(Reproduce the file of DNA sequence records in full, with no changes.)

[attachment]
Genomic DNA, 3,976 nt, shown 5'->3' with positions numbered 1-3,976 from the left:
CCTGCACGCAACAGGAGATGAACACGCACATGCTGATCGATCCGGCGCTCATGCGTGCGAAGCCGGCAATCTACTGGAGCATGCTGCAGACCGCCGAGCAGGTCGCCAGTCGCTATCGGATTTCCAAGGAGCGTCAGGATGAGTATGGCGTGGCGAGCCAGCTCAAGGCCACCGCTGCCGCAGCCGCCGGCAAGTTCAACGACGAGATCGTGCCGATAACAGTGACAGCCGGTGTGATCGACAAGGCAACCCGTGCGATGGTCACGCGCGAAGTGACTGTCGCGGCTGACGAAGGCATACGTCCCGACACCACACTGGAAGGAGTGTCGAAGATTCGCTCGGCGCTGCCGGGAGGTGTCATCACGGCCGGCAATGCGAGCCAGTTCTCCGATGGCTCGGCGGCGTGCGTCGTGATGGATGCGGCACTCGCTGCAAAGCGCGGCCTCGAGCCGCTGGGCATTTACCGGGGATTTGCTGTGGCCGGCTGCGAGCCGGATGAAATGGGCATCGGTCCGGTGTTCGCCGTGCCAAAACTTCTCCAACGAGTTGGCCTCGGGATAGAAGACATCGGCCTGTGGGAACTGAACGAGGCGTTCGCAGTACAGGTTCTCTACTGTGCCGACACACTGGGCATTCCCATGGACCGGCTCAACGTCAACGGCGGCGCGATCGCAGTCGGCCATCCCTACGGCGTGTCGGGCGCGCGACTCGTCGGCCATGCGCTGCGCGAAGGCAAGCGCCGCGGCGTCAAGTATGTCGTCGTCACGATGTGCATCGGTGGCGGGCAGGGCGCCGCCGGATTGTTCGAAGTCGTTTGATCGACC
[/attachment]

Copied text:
Genomic DNA, 3,976 nt, shown 5'->3' with positions numbered 1-3,976 from the left:
CCTGCACGCAACAGGAGATGAACACGCACATGCTGATCGATCCGGCGCTCATGCGTGCGAAGCCGGCAATCTACTGGAGCATGCTGCAGACCGCCGAGCAGGTCGCCAGTCGCTATCGGATTTCCAAGGAGCGTCAGGATGAGTATGGCGTGGCGAGCCAGCTCAAGGCCACCGCTGCCGCAGCCGCCGGCAAGTTCAACGACGAGATCGTGCCGATAACAGTGACAGCCGGTGTGATCGACAAGGCAACCCGTGCGATGGTCACGCGCGAAGTGACTGTCGCGGCTGACGAAGGCATACGTCCCGACACCACACTGGAAGGAGTGTCGAAGATTCGCTCGGCGCTGCCGGGAGGTGTCATCACGGCCGGCAATGCGAGCCAGTTCTCCGATGGCTCGGCGGCGTGCGTCGTGATGGATGCGGCACTCGCTGCAAAGCGCGGCCTCGAGCCGCTGGGCATTTACCGGGGATTTGCTGTGGCCGGCTGCGAGCCGGATGAAATGGGCATCGGTCCGGTGTTCGCCGTGCCAAAACTTCTCCAACGAGTTGGCCTCGGGATAGAAGACATCGGCCTGTGGGAACTGAACGAGGCGTTCGCAGTACAGGTTCTCTACTGTGCCGACACACTGGGCATTCCCATGGACCGGCTCAACGTCAACGGCGGCGCGATCGCAGTCGGCCATCCCTACGGCGTGTCGGGCGCGCGACTCGTCGGCCATGCGCTGCGCGAAGGCAAGCGCCGCGGCGTCAAGTATGTCGTCGTCACGATGTGCATCGGTGGCGGGCAGGGCGCCGCCGGATTGTTCGAAGTCGTTTGATCGACC